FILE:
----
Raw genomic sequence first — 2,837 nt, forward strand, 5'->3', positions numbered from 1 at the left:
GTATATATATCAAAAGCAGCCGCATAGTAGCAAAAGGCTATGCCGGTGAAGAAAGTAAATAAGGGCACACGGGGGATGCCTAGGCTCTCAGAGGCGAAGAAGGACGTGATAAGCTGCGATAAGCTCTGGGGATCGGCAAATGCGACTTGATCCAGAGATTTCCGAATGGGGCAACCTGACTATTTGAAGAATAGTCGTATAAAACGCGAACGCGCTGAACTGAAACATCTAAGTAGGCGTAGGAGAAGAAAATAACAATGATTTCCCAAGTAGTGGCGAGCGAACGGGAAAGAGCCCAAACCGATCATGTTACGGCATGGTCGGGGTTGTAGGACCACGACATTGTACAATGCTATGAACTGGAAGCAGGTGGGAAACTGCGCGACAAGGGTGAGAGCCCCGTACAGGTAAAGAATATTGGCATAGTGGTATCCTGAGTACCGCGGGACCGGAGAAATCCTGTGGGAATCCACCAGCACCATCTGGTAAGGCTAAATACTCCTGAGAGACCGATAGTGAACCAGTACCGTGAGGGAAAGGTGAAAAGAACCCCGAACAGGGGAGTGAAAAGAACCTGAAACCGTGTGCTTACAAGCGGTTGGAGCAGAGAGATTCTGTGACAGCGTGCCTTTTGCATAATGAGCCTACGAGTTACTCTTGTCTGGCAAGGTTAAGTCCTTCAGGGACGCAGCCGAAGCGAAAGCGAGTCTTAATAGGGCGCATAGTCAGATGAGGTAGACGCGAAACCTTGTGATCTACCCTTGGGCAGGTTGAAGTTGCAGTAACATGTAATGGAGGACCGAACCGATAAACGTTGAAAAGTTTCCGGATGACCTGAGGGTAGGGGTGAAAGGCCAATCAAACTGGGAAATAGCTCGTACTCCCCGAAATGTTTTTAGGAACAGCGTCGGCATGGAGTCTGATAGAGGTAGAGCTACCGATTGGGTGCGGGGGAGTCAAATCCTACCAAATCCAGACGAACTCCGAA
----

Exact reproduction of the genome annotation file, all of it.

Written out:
Raw genomic sequence first — 2,837 nt, forward strand, 5'->3', positions numbered from 1 at the left:
GTATATATATCAAAAGCAGCCGCATAGTAGCAAAAGGCTATGCCGGTGAAGAAAGTAAATAAGGGCACACGGGGGATGCCTAGGCTCTCAGAGGCGAAGAAGGACGTGATAAGCTGCGATAAGCTCTGGGGATCGGCAAATGCGACTTGATCCAGAGATTTCCGAATGGGGCAACCTGACTATTTGAAGAATAGTCGTATAAAACGCGAACGCGCTGAACTGAAACATCTAAGTAGGCGTAGGAGAAGAAAATAACAATGATTTCCCAAGTAGTGGCGAGCGAACGGGAAAGAGCCCAAACCGATCATGTTACGGCATGGTCGGGGTTGTAGGACCACGACATTGTACAATGCTATGAACTGGAAGCAGGTGGGAAACTGCGCGACAAGGGTGAGAGCCCCGTACAGGTAAAGAATATTGGCATAGTGGTATCCTGAGTACCGCGGGACCGGAGAAATCCTGTGGGAATCCACCAGCACCATCTGGTAAGGCTAAATACTCCTGAGAGACCGATAGTGAACCAGTACCGTGAGGGAAAGGTGAAAAGAACCCCGAACAGGGGAGTGAAAAGAACCTGAAACCGTGTGCTTACAAGCGGTTGGAGCAGAGAGATTCTGTGACAGCGTGCCTTTTGCATAATGAGCCTACGAGTTACTCTTGTCTGGCAAGGTTAAGTCCTTCAGGGACGCAGCCGAAGCGAAAGCGAGTCTTAATAGGGCGCATAGTCAGATGAGGTAGACGCGAAACCTTGTGATCTACCCTTGGGCAGGTTGAAGTTGCAGTAACATGTAATGGAGGACCGAACCGATAAACGTTGAAAAGTTTCCGGATGACCTGAGGGTAGGGGTGAAAGGCCAATCAAACTGGGAAATAGCTCGTACTCCCCGAAATGTTTTTAGGAACAGCGTCGGCATGGAGTCTGATAGAGGTAGAGCTACCGATTGGGTGCGGGGGAGTCAAATCCTACCAAATCCAGACGAACTCCGAA